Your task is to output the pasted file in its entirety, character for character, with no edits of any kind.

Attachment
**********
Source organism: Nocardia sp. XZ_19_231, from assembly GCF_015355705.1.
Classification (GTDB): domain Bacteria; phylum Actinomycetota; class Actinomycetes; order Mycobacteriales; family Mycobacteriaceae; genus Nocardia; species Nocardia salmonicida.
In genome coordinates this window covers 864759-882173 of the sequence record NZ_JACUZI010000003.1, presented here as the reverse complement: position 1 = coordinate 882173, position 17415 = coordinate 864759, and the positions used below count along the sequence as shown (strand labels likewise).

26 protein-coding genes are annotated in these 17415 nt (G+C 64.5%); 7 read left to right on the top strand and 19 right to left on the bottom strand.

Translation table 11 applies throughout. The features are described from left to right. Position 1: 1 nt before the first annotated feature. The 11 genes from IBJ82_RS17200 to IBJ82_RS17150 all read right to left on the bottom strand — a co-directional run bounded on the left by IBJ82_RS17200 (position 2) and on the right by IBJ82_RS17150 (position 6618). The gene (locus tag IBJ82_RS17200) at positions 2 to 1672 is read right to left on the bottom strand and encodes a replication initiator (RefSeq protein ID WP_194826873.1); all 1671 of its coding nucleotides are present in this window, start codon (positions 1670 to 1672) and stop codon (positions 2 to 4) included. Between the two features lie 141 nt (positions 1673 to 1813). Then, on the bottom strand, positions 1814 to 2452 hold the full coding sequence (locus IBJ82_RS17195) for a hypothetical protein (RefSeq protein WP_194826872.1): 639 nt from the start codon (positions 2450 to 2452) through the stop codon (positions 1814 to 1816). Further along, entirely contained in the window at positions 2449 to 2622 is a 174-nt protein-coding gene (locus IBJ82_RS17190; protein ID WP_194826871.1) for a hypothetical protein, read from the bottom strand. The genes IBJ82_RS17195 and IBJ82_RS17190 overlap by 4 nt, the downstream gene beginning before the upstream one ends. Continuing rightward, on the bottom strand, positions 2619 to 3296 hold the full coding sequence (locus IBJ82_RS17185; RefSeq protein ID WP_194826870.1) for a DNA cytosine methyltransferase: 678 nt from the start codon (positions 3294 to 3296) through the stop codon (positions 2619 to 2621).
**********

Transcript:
Source organism: Nocardia sp. XZ_19_231, from assembly GCF_015355705.1.
Classification (GTDB): domain Bacteria; phylum Actinomycetota; class Actinomycetes; order Mycobacteriales; family Mycobacteriaceae; genus Nocardia; species Nocardia salmonicida.
In genome coordinates this window covers 864759-882173 of the sequence record NZ_JACUZI010000003.1, presented here as the reverse complement: position 1 = coordinate 882173, position 17415 = coordinate 864759, and the positions used below count along the sequence as shown (strand labels likewise).

26 protein-coding genes are annotated in these 17415 nt (G+C 64.5%); 7 read left to right on the top strand and 19 right to left on the bottom strand.

Translation table 11 applies throughout. The features are described from left to right. Position 1: 1 nt before the first annotated feature. The 11 genes from IBJ82_RS17200 to IBJ82_RS17150 all read right to left on the bottom strand — a co-directional run bounded on the left by IBJ82_RS17200 (position 2) and on the right by IBJ82_RS17150 (position 6618). The gene (locus tag IBJ82_RS17200) at positions 2 to 1672 is read right to left on the bottom strand and encodes a replication initiator (RefSeq protein ID WP_194826873.1); all 1671 of its coding nucleotides are present in this window, start codon (positions 1670 to 1672) and stop codon (positions 2 to 4) included. Between the two features lie 141 nt (positions 1673 to 1813). Then, on the bottom strand, positions 1814 to 2452 hold the full coding sequence (locus IBJ82_RS17195) for a hypothetical protein (RefSeq protein WP_194826872.1): 639 nt from the start codon (positions 2450 to 2452) through the stop codon (positions 1814 to 1816). Further along, entirely contained in the window at positions 2449 to 2622 is a 174-nt protein-coding gene (locus IBJ82_RS17190; protein ID WP_194826871.1) for a hypothetical protein, read from the bottom strand. The genes IBJ82_RS17195 and IBJ82_RS17190 overlap by 4 nt, the downstream gene beginning before the upstream one ends. Continuing rightward, on the bottom strand, positions 2619 to 3296 hold the full coding sequence (locus IBJ82_RS17185; RefSeq protein ID WP_194826870.1) for a DNA cytosine methyltransferase: 678 nt from the start codon (positions 3294 to 3296) through the stop codon (positions 2619 to 2621).